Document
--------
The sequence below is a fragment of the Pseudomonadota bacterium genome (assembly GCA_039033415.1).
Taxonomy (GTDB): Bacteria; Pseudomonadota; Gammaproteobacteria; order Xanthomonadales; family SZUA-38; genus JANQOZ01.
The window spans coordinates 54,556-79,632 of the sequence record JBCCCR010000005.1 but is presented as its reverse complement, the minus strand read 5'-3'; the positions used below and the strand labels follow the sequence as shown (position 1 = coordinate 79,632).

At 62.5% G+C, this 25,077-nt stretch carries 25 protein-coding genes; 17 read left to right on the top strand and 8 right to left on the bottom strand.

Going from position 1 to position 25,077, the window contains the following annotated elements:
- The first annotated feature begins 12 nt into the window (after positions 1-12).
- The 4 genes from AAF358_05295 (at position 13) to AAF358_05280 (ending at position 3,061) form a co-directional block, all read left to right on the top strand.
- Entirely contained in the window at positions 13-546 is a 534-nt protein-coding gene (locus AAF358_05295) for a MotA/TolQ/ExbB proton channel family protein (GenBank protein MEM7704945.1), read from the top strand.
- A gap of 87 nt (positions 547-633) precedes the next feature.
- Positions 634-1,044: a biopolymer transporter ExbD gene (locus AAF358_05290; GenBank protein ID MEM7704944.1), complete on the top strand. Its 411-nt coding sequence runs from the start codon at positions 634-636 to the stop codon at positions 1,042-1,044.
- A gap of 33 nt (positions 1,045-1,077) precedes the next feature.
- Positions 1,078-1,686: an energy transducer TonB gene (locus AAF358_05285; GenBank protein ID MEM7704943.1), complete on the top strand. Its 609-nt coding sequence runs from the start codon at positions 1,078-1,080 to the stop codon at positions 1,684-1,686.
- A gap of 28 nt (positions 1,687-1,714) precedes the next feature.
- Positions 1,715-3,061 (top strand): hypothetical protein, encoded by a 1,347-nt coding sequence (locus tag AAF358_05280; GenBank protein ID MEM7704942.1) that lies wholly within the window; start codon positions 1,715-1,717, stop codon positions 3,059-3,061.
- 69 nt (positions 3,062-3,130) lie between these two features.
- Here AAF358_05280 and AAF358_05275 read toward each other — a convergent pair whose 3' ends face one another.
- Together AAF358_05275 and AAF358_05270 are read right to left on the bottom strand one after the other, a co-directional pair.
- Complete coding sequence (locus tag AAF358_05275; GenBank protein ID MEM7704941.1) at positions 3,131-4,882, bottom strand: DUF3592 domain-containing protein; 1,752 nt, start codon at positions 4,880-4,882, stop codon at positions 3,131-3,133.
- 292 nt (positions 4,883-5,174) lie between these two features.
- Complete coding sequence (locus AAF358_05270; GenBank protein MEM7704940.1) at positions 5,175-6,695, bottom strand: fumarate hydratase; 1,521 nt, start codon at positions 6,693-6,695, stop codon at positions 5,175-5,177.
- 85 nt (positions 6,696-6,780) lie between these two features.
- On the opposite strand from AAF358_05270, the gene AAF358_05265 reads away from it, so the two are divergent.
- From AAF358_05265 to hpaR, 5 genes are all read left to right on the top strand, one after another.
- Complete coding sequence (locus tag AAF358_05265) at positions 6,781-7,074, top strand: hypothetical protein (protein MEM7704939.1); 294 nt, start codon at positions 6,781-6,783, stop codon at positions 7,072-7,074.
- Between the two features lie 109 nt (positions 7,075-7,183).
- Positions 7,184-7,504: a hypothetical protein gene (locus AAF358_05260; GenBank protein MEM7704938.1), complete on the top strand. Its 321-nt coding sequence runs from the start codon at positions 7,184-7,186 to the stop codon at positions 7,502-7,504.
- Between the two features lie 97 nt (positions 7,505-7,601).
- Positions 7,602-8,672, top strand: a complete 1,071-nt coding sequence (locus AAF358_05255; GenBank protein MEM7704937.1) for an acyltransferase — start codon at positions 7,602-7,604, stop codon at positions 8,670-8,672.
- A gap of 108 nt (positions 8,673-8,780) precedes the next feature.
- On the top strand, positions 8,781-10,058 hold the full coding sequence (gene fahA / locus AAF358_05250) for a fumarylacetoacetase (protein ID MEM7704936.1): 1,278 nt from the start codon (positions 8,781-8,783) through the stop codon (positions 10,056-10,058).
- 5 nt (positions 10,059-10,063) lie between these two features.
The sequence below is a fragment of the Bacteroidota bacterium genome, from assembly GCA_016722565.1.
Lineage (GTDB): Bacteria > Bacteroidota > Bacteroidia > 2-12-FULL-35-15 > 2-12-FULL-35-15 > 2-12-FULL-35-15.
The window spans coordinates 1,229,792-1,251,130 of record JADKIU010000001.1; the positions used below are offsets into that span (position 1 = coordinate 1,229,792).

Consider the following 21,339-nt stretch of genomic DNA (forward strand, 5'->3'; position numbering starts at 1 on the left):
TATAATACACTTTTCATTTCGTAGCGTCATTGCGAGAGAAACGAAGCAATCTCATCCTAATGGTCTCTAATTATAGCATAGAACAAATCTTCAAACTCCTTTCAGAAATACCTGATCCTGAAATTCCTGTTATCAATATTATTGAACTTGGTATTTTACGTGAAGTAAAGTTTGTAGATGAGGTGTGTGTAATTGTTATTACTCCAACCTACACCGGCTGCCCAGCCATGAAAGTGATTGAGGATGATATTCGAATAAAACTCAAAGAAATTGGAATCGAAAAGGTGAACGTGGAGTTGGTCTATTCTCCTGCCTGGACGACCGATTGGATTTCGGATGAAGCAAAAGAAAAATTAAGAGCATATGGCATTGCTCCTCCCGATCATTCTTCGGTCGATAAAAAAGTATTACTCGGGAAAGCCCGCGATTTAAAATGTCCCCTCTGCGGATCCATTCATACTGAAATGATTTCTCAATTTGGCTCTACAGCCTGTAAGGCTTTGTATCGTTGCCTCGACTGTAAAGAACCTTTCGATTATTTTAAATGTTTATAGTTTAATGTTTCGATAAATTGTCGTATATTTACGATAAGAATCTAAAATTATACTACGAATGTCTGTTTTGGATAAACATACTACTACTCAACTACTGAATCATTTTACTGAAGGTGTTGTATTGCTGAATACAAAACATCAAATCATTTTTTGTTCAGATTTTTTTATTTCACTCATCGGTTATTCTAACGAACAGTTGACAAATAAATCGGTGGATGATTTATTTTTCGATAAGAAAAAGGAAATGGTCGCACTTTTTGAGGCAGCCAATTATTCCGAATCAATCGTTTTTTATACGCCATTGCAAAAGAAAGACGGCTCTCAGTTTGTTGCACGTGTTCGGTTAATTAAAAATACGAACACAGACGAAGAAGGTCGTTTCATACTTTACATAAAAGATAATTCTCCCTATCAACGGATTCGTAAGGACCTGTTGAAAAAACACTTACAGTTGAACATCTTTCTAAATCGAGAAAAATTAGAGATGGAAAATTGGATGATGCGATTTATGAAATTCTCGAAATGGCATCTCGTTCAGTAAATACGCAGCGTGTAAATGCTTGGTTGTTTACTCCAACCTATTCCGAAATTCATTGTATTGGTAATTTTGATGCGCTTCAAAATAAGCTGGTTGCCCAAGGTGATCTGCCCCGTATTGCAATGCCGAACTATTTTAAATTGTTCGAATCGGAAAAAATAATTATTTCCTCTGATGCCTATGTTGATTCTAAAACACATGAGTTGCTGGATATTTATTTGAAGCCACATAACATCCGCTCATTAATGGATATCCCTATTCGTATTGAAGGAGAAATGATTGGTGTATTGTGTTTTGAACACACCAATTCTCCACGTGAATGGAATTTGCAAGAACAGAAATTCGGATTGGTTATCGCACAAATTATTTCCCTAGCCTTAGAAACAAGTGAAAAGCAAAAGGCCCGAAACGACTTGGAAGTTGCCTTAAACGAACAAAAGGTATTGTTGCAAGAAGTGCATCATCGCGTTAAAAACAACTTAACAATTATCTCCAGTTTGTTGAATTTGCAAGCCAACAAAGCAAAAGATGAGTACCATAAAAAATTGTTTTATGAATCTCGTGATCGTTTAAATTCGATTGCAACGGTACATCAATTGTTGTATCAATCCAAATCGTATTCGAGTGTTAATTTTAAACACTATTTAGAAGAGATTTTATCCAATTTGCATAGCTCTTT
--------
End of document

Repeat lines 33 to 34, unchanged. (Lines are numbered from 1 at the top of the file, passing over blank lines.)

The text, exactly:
Lineage (GTDB): Bacteria > Bacteroidota > Bacteroidia > 2-12-FULL-35-15 > 2-12-FULL-35-15 > 2-12-FULL-35-15.
The window spans coordinates 1,229,792-1,251,130 of record JADKIU010000001.1; the positions used below are offsets into that span (position 1 = coordinate 1,229,792).